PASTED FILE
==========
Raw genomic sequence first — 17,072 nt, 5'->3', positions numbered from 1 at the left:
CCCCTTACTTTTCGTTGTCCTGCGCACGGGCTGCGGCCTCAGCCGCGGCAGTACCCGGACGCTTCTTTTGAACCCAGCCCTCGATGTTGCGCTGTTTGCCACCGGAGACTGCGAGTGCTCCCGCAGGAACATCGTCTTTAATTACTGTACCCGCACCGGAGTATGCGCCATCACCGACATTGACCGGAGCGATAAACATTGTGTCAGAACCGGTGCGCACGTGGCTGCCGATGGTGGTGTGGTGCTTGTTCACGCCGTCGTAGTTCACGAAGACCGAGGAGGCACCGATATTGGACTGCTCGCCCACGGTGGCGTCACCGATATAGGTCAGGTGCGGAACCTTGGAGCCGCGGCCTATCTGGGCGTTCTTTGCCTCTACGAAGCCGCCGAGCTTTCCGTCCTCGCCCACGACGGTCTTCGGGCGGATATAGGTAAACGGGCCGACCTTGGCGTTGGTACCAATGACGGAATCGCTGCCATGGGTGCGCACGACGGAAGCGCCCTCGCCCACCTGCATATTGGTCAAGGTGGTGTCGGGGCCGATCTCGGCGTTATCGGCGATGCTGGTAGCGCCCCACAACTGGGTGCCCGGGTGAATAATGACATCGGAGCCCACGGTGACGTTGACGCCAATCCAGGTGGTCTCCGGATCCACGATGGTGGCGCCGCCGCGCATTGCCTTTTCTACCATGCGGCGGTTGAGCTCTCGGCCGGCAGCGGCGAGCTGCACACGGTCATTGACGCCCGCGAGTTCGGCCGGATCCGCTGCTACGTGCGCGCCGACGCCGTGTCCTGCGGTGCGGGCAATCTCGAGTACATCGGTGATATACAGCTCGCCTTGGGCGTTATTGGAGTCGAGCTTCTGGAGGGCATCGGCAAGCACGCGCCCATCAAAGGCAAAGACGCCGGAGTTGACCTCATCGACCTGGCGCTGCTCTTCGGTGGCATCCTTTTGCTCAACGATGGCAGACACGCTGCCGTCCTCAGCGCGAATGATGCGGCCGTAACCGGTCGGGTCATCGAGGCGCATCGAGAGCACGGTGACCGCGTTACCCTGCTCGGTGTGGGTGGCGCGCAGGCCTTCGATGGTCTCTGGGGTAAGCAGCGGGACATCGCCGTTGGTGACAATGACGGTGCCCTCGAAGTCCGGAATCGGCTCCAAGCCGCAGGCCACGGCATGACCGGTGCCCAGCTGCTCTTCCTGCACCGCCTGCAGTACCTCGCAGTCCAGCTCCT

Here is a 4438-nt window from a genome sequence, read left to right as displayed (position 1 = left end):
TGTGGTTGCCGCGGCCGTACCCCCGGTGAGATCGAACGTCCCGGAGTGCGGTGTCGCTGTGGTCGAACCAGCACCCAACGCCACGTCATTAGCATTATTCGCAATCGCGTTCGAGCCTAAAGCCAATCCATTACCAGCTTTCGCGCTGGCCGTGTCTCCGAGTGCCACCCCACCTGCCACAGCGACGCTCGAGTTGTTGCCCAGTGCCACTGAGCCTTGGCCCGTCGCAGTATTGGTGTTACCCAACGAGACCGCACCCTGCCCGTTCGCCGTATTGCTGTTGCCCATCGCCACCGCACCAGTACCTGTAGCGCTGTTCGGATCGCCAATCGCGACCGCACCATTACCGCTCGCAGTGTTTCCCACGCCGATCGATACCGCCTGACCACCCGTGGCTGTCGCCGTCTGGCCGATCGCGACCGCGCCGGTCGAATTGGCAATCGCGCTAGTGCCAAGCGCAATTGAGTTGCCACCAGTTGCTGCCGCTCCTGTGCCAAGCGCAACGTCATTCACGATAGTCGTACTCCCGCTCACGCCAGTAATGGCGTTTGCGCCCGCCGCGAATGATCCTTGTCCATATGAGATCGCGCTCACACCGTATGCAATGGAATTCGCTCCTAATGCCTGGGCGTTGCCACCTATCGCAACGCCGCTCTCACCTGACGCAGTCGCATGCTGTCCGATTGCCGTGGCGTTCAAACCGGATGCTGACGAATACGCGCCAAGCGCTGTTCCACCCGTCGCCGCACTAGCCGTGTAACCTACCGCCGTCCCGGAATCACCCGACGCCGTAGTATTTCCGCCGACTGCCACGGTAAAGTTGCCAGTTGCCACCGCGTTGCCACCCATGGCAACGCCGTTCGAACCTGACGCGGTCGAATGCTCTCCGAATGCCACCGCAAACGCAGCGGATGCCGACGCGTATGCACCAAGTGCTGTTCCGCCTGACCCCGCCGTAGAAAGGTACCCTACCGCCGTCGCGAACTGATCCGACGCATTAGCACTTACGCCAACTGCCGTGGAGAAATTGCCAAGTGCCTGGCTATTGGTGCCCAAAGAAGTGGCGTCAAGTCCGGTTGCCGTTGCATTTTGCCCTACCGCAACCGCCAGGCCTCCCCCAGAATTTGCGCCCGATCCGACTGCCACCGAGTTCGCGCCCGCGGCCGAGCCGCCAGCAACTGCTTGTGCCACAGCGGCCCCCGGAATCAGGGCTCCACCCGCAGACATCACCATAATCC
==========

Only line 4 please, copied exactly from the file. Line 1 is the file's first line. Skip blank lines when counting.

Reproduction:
TGTGGTTGCCGCGGCCGTACCCCCGGTGAGATCGAACGTCCCGGAGTGCGGTGTCGCTGTGGTCGAACCAGCACCCAACGCCACGTCATTAGCATTATTCGCAATCGCGTTCGAGCCTAAAGCCAATCCATTACCAGCTTTCGCGCTGGCCGTGTCTCCGAGTGCCACCCCACCTGCCACAGCGACGCTCGAGTTGTTGCCCAGTGCCACTGAGCCTTGGCCCGTCGCAGTATTGGTGTTACCCAACGAGACCGCACCCTGCCCGTTCGCCGTATTGCTGTTGCCCATCGCCACCGCACCAGTACCTGTAGCGCTGTTCGGATCGCCAATCGCGACCGCACCATTACCGCTCGCAGTGTTTCCCACGCCGATCGATACCGCCTGACCACCCGTGGCTGTCGCCGTCTGGCCGATCGCGACCGCGCCGGTCGAATTGGCAATCGCGCTAGTGCCAAGCGCAATTGAGTTGCCACCAGTTGCTGCCGCTCCTGTGCCAAGCGCAACGTCATTCACGATAGTCGTACTCCCGCTCACGCCAGTAATGGCGTTTGCGCCCGCCGCGAATGATCCTTGTCCATATGAGATCGCGCTCACACCGTATGCAATGGAATTCGCTCCTAATGCCTGGGCGTTGCCACCTATCGCAACGCCGCTCTCACCTGACGCAGTCGCATGCTGTCCGATTGCCGTGGCGTTCAAACCGGATGCTGACGAATACGCGCCAAGCGCTGTTCCACCCGTCGCCGCACTAGCCGTGTAACCTACCGCCGTCCCGGAATCACCCGACGCCGTAGTATTTCCGCCGACTGCCACGGTAAAGTTGCCAGTTGCCACCGCGTTGCCACCCATGGCAACGCCGTTCGAACCTGACGCGGTCGAATGCTCTCCGAATGCCACCGCAAACGCAGCGGATGCCGACGCGTATGCACCAAGTGCTGTTCCGCCTGACCCCGCCGTAGAAAGGTACCCTACCGCCGTCGCGAACTGATCCGACGCATTAGCACTTACGCCAACTGCCGTGGAGAAATTGCCAAGTGCCTGGCTATTGGTGCCCAAAGAAGTGGCGTCAAGTCCGGTTGCCGTTGCATTTTGCCCTACCGCAACCGCCAGGCCTCCCCCAGAATTTGCGCCCGATCCGACTGCCACCGAGTTCGCGCCCGCGGCCGAGCCGCCAGCAACTGCTTGTGCCACAGCGGCCCCCGGAATCAGGGCTCCACCCGCAGACATCACCATAATCC